by Father Mark Goldasich
Ever hear of Ole Bull? Yeah, me neither. I would have guessed that it was a funny, improvised name had I not come across it in a favorite book of religious stories and quotations.
Apparently, Ole Bull (1810-1880) was a self-taught, brilliant Norwegian violin
virtuoso and composer, who toured Europe and America with great success. The story I stumbled upon told of him getting lost once in the forests of Europe.
As night fell, he was fortunate enough to come upon a log hut, the home of a hermit. The old man took him in, fed him, and invited him to sit and warm up in front of a blazing fire. After getting settled, the hermit pulled out a battered, screechy violin and picked out some crude tunes on it.
When he’d finished, Bull asked politely, “Do you think I could play on that?”
“I don’t think so,” replied the hermit. “It took me years to learn.” “Please let me try,” Bull said.
Then he took that old violin in his hands, drew the bow across the strings, and the hut was filled with such beautiful music that the hermit sobbed like a child. (Adapted from “Nelson’s Complete Book of Stories, Illustrations & Quotes” by Robert J. Morgan.)
The narrator of Bull’s story, a Mrs. Charles E. Cowman, goes on to comment: “We are battered instruments. . . . Yet, if we will only let Him take us and touch us, from this old, battered, broken, shattered, marred instrument, He will bring forth music fit for the angels.”
Those words came to mind after reading the center spread on pages 8 and 9 in this week’s issue. We have Father Tom Dolezal, pastor of Holy Trinity Parish in Lenexa, to thank for alerting us to it. And we’re deeply grateful as well to Liguori Publications for allowing us to reprint this article from the current Liguorian magazine.
So, what’s the deal? Well, all of the pink on pages 8 & 9 is a good clue. Most people today think of breast cancer awareness when seeing that color, and that’s exactly what Liguorian is promoting. Using the story of one breast cancer survivor, the magazine is launching a prayer campaign for all cancer patients, especially those suffering from breast cancer.
Father Dolezal, himself a cancer survivor, was so impressed by the Liguorian article that he called Leaven managing editor Anita McSorley to inform her of his plan to celebrate this day of prayer in his parish. He’s also going to use the day — Oct. 15 — to lift up all health-care providers in prayer.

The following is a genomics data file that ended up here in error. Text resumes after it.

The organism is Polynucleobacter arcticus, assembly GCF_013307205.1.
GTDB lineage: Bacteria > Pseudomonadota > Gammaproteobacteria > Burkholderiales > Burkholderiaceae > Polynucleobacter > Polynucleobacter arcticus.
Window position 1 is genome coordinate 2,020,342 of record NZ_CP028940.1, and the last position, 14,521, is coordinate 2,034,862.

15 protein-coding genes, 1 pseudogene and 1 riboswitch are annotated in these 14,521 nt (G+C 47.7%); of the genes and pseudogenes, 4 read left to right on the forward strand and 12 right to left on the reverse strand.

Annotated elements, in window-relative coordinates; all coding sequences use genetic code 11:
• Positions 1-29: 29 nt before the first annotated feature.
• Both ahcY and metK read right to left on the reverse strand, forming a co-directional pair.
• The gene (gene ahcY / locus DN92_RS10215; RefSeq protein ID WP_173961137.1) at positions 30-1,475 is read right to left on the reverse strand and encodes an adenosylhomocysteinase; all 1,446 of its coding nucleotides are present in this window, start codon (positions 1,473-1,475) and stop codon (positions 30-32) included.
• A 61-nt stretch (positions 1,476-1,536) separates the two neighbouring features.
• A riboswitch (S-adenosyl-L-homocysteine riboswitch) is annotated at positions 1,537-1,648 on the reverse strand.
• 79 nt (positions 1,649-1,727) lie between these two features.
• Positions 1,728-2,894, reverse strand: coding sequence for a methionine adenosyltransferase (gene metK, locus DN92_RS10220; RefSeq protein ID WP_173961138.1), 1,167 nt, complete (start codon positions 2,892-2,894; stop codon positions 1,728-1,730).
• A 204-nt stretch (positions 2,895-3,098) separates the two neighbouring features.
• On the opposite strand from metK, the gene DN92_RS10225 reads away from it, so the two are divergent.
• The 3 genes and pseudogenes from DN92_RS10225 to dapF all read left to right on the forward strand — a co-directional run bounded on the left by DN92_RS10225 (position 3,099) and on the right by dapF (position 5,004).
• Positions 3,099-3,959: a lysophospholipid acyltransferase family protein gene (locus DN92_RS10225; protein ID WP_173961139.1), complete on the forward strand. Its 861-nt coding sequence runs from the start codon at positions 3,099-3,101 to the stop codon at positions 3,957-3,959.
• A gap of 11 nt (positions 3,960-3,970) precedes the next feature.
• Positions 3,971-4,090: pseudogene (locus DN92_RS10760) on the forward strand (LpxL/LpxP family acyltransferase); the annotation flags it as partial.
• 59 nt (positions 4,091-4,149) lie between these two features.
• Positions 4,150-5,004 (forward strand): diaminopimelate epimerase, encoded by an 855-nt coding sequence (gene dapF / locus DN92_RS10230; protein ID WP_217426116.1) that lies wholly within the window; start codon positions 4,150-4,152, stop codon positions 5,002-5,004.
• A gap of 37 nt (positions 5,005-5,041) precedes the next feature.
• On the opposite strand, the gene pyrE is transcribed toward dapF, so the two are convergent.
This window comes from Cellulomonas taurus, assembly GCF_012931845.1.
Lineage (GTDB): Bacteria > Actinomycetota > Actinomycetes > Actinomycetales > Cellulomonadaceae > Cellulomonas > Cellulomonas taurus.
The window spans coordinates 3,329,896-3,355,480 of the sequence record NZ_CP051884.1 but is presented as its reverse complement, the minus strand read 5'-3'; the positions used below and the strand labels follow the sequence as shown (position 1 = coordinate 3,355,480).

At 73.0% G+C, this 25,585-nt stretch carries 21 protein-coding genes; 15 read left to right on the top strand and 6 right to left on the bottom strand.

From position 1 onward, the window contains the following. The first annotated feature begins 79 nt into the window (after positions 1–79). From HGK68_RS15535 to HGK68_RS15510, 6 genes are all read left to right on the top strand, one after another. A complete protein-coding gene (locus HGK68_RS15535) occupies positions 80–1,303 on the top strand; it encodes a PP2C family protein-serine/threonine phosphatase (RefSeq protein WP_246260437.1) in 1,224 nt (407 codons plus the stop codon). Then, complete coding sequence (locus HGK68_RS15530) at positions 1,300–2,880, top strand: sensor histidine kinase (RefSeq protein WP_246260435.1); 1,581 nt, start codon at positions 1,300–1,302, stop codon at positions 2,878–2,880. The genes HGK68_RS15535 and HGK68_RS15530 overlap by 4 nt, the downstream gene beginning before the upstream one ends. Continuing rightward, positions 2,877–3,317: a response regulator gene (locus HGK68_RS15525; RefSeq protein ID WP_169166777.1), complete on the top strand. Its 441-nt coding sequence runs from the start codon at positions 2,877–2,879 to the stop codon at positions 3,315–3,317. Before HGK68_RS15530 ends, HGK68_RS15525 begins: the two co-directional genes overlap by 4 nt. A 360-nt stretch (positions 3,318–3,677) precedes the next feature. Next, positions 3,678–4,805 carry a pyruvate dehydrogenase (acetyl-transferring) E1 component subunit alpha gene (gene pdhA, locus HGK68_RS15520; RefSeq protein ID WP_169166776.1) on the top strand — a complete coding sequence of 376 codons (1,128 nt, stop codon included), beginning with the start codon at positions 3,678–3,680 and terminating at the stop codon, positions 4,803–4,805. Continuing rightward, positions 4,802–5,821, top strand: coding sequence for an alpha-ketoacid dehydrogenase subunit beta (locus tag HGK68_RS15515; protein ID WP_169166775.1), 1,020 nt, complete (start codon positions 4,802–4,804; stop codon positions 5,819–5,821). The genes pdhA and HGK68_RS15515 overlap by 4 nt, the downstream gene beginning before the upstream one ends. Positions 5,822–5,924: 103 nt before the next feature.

That started the ball rolling here.
The Liguorian article moved me to tears. The author, Christine Kreitler Mellin, writes a captivating, first-person account of her ordeal with breast cancer. A wife and mother of two young children, she was first diagnosed with the disease in 2002.
Her words are neither flowery nor sugarcoated. She bares her heart and soul in this article. And while her Catholic faith has sustained and inspired her, it’s by no means been an easy journey. Hers is an honest and touching story, from one who’s been there.
It’s fitting that this call for prayer from Liguorian comes during October. Not only is it Breast Cancer Awareness Month, but for Catholics, it’s Respect Life Month. Praying for, visiting, and assisting those who are ill, especially those who suffer from chronic or terminal illnesses, is an excellent way to mark this month.
Christine Kreitler Mellin’s story of growth, hope and redemption will always be linked in my mind to Ole Bull and what he was able to do with that seemingly broken violin. Beautiful music can emerge if it’s in a master’s hand. As Christine Kreitler Mellin has placed herself ever more deeply into the Master’s hands, he’s brought forth “music fit for the angels” for all of us to hear.